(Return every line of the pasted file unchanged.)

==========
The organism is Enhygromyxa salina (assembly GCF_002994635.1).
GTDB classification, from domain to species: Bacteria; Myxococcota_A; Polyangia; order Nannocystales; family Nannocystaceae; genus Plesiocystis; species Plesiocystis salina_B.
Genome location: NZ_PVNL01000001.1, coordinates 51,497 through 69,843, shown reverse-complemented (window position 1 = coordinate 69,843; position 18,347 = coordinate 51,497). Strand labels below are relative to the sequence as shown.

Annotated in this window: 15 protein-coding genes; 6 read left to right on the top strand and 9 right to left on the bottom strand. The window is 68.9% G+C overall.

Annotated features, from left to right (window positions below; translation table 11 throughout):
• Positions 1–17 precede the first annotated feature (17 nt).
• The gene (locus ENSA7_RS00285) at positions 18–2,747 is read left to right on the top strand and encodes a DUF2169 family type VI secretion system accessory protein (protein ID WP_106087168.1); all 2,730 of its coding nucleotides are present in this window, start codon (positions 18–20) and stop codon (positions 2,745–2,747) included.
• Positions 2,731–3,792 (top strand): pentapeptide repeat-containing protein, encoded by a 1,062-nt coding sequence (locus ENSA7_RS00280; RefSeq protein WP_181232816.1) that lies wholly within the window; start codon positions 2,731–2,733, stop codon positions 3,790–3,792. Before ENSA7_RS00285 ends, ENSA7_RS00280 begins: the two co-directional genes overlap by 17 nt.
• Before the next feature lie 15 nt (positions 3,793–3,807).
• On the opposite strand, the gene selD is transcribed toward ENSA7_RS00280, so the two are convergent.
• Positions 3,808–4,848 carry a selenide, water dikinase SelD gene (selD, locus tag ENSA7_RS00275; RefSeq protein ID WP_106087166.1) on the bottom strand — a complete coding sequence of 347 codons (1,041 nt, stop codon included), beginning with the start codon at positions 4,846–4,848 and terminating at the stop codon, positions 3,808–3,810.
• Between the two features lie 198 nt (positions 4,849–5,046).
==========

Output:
The organism is Enhygromyxa salina (assembly GCF_002994635.1).
GTDB classification, from domain to species: Bacteria; Myxococcota_A; Polyangia; order Nannocystales; family Nannocystaceae; genus Plesiocystis; species Plesiocystis salina_B.
Genome location: NZ_PVNL01000001.1, coordinates 51,497 through 69,843, shown reverse-complemented (window position 1 = coordinate 69,843; position 18,347 = coordinate 51,497). Strand labels below are relative to the sequence as shown.

Annotated in this window: 15 protein-coding genes; 6 read left to right on the top strand and 9 right to left on the bottom strand. The window is 68.9% G+C overall.

Annotated features, from left to right (window positions below; translation table 11 throughout):
• Positions 1–17 precede the first annotated feature (17 nt).
• The gene (locus ENSA7_RS00285) at positions 18–2,747 is read left to right on the top strand and encodes a DUF2169 family type VI secretion system accessory protein (protein ID WP_106087168.1); all 2,730 of its coding nucleotides are present in this window, start codon (positions 18–20) and stop codon (positions 2,745–2,747) included.
• Positions 2,731–3,792 (top strand): pentapeptide repeat-containing protein, encoded by a 1,062-nt coding sequence (locus ENSA7_RS00280; RefSeq protein WP_181232816.1) that lies wholly within the window; start codon positions 2,731–2,733, stop codon positions 3,790–3,792. Before ENSA7_RS00285 ends, ENSA7_RS00280 begins: the two co-directional genes overlap by 17 nt.
• Before the next feature lie 15 nt (positions 3,793–3,807).
• On the opposite strand, the gene selD is transcribed toward ENSA7_RS00280, so the two are convergent.
• Positions 3,808–4,848 carry a selenide, water dikinase SelD gene (selD, locus tag ENSA7_RS00275; RefSeq protein ID WP_106087166.1) on the bottom strand — a complete coding sequence of 347 codons (1,041 nt, stop codon included), beginning with the start codon at positions 4,846–4,848 and terminating at the stop codon, positions 3,808–3,810.
• Between the two features lie 198 nt (positions 4,849–5,046).